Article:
Pittcon 2011 Oral and Poster Presentation Abstracts

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Oral Presentations
Poster Presentations

Oral Presentations

Sunday, March 13 – 1:20 pm; Presenter: Richard A. Henry
Co-Authors: Wayne K. Way, Carmen T. Santasania

Title: Studies on Stationary Phase Selectivity for Solid-Core Particles

Solid-core particles with a very narrow size distribution have produced columns with surprisingly high performance at low pressure drop. The van Deemter efficiency plots for 2.7 µm solid-core particle columns have been shown to virtually overlay those of 1.7-1.8 µm porous particle columns, while requiring only half the pressure. The lower flow resistance of these new UHPLC columns has permitted standard 400 bar HPLC instruments to be effectively used with only minor optimization. While high column efficiency at low pressure drop is very attractive, a range of different stationary phases is still needed for solid-core particles.

Selectivity for the new particles with C18, C8, pentafluorophenyl, RP-amide, and phenyl phases has been studied. Investigations for porous particles have shown that these HPLC phase chemistries cover a wide range of solute selectivity space. Selectivity will also be compared for C18 phases on solid-core particles having two different pore sizes. Probable phase-solute interactions will be discussed for each phase type and compared to previous results with classic porous particles. Test solutes will consist of acidic, neutral, and basic pharmaceutical compounds plus classic test probes that have become popular for mechanistic studies.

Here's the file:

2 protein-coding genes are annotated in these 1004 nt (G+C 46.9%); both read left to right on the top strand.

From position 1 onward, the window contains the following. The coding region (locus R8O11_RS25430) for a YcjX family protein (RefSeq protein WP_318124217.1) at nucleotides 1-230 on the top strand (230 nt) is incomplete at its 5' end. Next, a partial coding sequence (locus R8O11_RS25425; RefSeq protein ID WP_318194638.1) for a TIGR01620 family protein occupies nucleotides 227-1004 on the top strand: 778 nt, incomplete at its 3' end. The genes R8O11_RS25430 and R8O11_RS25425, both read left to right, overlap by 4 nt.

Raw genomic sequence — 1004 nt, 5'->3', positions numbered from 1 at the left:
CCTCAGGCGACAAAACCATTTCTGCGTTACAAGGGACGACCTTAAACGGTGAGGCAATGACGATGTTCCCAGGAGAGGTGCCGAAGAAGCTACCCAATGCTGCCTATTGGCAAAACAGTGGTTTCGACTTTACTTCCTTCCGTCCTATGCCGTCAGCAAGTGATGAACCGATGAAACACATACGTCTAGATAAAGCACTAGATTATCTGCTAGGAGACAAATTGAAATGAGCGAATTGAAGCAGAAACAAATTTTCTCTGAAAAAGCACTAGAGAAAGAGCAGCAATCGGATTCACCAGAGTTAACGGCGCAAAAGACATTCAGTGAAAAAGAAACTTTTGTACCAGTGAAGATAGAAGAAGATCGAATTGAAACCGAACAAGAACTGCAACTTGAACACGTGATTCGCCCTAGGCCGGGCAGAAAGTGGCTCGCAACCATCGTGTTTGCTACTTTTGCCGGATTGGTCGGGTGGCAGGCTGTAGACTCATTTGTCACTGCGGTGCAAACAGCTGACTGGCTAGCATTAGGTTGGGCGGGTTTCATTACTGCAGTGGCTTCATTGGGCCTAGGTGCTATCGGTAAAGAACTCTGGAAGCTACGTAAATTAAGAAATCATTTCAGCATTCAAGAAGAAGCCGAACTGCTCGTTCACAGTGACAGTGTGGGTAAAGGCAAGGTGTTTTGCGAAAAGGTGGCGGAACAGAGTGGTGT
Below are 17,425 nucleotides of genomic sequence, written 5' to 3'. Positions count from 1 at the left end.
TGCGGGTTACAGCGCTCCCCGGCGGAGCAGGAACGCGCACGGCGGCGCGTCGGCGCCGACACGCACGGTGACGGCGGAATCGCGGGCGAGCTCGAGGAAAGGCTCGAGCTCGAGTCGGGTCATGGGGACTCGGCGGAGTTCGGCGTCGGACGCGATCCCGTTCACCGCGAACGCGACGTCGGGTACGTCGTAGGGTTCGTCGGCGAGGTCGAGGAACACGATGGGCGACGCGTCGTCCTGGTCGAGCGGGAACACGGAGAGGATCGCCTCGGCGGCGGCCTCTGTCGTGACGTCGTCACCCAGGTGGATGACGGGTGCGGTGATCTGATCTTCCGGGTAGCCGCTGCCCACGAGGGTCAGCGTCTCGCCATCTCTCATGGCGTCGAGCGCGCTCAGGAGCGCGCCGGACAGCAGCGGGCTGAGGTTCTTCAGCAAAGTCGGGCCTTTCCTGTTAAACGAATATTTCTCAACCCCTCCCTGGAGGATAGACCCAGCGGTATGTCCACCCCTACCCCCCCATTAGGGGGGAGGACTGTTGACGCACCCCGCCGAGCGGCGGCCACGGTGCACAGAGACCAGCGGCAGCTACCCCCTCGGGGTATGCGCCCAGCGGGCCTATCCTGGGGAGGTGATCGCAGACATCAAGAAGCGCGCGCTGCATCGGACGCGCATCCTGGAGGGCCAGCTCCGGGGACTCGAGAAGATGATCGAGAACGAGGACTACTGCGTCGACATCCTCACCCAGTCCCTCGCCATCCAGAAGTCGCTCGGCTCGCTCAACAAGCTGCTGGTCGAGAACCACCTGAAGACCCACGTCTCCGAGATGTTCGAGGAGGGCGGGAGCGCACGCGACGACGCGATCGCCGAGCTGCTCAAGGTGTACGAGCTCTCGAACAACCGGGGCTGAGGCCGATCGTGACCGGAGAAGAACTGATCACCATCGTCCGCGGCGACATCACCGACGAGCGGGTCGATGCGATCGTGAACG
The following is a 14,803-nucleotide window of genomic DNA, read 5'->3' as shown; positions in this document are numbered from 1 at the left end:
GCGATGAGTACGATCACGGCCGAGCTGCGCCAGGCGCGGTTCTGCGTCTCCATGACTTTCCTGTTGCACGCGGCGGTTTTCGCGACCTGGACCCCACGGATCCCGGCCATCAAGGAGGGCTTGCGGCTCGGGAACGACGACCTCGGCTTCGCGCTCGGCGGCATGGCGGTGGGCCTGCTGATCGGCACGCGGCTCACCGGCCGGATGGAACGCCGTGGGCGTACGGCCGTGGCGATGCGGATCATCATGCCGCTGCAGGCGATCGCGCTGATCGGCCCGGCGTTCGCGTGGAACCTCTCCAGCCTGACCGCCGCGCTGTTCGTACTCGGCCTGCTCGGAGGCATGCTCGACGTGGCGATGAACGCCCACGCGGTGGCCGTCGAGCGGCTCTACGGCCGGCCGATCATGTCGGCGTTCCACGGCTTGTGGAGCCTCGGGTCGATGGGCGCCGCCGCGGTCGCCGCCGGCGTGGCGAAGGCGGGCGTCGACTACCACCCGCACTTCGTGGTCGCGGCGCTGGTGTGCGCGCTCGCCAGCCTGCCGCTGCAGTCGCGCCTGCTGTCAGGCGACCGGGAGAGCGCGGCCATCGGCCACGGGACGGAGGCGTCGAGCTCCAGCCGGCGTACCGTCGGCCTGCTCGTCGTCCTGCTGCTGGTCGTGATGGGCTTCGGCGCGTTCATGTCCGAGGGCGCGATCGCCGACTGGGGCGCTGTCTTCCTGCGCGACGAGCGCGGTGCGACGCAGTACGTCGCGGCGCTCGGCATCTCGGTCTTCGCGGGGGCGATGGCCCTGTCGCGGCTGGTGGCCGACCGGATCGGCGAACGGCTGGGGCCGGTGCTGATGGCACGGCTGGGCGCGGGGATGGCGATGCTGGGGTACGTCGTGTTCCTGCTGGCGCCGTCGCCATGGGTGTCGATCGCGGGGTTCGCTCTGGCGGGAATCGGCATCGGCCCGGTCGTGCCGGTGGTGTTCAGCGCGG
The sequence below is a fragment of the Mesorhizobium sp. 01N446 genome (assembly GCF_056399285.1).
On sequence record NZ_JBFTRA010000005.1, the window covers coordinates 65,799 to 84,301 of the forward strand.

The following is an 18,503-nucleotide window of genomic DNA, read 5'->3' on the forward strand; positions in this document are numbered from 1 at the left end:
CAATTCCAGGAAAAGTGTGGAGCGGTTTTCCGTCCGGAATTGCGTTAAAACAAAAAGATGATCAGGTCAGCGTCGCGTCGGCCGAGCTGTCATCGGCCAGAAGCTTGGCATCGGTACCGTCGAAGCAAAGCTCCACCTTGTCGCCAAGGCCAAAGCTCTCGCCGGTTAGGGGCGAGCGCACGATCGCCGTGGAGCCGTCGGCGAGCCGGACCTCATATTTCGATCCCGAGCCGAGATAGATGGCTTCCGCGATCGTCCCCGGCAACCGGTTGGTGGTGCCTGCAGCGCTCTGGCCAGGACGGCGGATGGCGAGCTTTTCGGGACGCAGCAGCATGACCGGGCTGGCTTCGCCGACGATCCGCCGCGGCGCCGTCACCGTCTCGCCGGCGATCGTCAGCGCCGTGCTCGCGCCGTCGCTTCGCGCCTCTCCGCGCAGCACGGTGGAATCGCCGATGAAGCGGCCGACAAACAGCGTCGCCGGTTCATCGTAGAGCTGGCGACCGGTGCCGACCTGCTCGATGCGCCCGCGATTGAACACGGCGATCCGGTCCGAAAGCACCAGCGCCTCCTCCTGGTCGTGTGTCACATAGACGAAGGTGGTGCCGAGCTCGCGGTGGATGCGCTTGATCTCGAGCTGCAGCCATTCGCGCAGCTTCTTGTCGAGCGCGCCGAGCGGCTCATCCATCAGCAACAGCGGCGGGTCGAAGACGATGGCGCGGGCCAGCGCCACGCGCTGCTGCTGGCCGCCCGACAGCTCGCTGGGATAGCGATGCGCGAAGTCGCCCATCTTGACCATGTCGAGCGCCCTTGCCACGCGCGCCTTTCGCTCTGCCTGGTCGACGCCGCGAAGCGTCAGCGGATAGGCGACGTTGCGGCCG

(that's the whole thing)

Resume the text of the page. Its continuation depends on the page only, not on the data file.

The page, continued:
Results will demonstrate how knowledge of HPLC column phase structures and possible phase-solute interactions can aid in choosing the most selective columns for initial screening. High efficiency of solid-core particle columns can be combined with phase selection and low pressure drop to improve HPLC method development and assay speed. Selectivity results will be shown to correlate well between solid-core and porous particle columns.


Monday, March 14 – 3:55 pm; Presenter: Xiaoning Lu
Co-Authors: Michael Monko, Michael Ye

Title: High Recovery Method of HybridSPE-Phospholipid for Cleanup of Biological Samples Prior To LC/MS Analysis

Sample cleanup of high abundance proteins and phospholipids, present in biological matrices such as plasma and sera, is essential for reproducible and sensitive determination of low concentration analytes by LC-MS. It is well-known that phospholipids in biological samples not only cause ion-suppression in LC-MS analysis, but also reduce HPLC column life due to their accumulation in the column. HybridSPE-Phospholipid is a newly introduced technique for simultaneous cleanup of proteins and phospholipids present in biological matrices utilizing a procedure as simple as that for a standard protein precipitation method, either in 96-well plate or cartridge formats. This method has been proven effective for analysis of a wide range of pharmaceutical compounds in plasma and sera. However, there are occasions when lower recoveries are observed for compounds bearing certain functional groups, such as strong bases, strong acids and chelating groups. The low recoveries of such compounds are probably caused by their strong binding to the zirconia-coated silica employed in the HybridSPE-Phospholipid sorbent. Presently, thorough experimental studies are being performed to fully understand the non-specific binding. Additionally, new strategies and methods have been developed to circumvent many of the non-specific binding issues. The improved method gives high recoveries (>80%) for those difficult compounds.


Tuesday, March 15 – 9:00 am; Presenter: Richard A. Henry
Co-Authors: Hillel K. Brandes, Craig R. Aurand, Dave S. Bell, Wayne K. Way

Title: Affecting Reversed-Phase/MS Peptide Separations on High Performance Silica Particles